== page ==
Fetching distfiles is another area that can differ slightly.  Most of the same features work, but there can occasionally be difficulties fetching from github or gitlab due to the subtle differences in how package names are used in the framework as well as features we're supporting.  Sometimes one just has to add the DISTFILES explicitly or set the git tag to get it to fetch right.  MidnightBSD like FreeBSD includes fetch and libfetch.  Both mports and mport use these to get files.  The MidnightBSD version also includes the OSNAME in the user agent string so you can actually tell it came from MidnightBSD in logs. 

mport package manager doesn't support LUA scripts like pkg.  Most of those trigger operations in the PLIST files. pkg-plist by default.  You will see basic commands like @dir or @mode that work in both.  Some have been augmented in mport with the use of hacks that substitute the commands for @exec or @preexec/@postexec commands in package plists. In other cases, the business logic is in the mport package manager and requires a minimum version. 

on that topic, we recently created a port to install new versions of the package manager.  That meant we needed to put it in it's own repo.  We're bumping the version number based on updates, but mport itself doesn't know about that. Instead it reports the OS version and it's bundle version.  That is the version of the package format and sqlite database schema in use. It gets bumped when we add breaking features.  This used to go out with new OS versions and we're still working on how to manage that going forward. We may add version numbers to the package manager to make it easier to determine in the future.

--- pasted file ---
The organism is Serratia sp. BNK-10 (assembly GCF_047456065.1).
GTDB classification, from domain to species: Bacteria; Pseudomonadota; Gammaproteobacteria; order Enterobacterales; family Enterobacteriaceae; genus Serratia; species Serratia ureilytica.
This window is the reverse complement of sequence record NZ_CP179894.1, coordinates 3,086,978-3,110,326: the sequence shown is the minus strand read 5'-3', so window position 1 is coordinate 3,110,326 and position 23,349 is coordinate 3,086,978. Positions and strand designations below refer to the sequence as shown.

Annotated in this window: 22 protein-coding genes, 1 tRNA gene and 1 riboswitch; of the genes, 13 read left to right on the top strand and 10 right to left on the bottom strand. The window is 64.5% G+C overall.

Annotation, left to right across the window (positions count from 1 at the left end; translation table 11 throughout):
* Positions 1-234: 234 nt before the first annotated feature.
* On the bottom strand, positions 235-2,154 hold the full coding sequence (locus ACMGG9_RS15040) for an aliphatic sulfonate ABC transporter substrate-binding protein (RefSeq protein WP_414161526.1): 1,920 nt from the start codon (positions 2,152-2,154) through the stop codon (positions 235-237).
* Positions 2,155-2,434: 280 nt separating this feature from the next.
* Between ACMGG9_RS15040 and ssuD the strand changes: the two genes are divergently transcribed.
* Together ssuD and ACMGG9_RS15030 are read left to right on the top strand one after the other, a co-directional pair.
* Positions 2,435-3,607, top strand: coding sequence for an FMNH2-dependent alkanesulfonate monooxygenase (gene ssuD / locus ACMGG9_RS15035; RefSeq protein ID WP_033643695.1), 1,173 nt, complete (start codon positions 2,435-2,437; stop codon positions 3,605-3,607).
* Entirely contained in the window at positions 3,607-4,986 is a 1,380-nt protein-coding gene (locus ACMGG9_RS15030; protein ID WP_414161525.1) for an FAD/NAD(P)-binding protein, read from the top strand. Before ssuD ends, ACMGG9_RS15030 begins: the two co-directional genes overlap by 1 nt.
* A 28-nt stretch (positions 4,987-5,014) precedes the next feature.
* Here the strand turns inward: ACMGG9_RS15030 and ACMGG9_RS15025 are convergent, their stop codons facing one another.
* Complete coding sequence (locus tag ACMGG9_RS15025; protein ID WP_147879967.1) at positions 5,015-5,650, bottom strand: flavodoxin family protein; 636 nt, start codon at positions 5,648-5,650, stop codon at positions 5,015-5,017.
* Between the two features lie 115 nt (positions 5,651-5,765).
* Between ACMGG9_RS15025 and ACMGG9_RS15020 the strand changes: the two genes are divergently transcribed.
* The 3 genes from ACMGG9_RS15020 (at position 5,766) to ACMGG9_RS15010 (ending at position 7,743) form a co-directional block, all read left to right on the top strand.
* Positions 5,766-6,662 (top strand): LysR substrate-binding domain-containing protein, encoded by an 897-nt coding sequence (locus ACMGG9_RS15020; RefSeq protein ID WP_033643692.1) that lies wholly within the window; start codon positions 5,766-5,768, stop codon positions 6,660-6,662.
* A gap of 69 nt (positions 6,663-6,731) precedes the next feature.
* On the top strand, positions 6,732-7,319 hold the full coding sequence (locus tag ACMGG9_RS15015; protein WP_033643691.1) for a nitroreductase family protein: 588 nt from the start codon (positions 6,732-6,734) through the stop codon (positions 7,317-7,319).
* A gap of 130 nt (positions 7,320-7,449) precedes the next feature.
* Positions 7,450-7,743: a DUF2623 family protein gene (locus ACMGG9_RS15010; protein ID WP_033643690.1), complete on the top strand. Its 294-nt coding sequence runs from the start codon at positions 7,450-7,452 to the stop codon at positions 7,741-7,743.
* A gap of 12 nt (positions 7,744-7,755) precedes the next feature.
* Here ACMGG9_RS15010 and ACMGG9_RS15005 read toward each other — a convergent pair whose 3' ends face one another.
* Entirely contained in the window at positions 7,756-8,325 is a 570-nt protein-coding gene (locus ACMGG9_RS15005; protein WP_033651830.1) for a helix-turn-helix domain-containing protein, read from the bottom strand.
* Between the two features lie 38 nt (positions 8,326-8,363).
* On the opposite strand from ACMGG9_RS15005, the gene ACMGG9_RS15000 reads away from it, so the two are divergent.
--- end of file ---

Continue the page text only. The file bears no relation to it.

We also are looking at adding UCL support to mport. 

Another area where things are quite different is how we build packages, where to find information for them and how to detect security issues in installed packages.  We have magus for package building which is a set of perl scripts included in the mports repository currently along with a postgresql database.   There was some work to rewrite this in java a few years ago but it hasn't been completed.  We also have a few endpoints that return JSON in there for services like repology to use as well as the MidnightBSD app store which is a searchable list of packgages.  the app store also powers metadata in the graphical mport package manager in gtk3.  Then we have the security advisory site which is mostly there to work with a perl script in mports called security-advisory.  It will check installed ports against the website REST api for security issues. it's a bit slow because it fetches vulnerabilites for ALL versions from the API so as to not tip off our server what release you're using for security reasons.  We may know IP x is curious about apache httpd but we don't know what version.  We have considered adding some kind of range to this as apache in particular is very slow to process.  Magus has a web interface but it's optional.  You can actually do a package build just with the perl client that runs on a build node, and the indexer.  We then have a C program called bless that creates a sqlite3 database from the postgres database data for a given run.  We then vacuum it and bzip2 it and put it on the index site.  Finally, we mark it blessed=true in the database which is a signal for the app store and repology that those files are LIVE.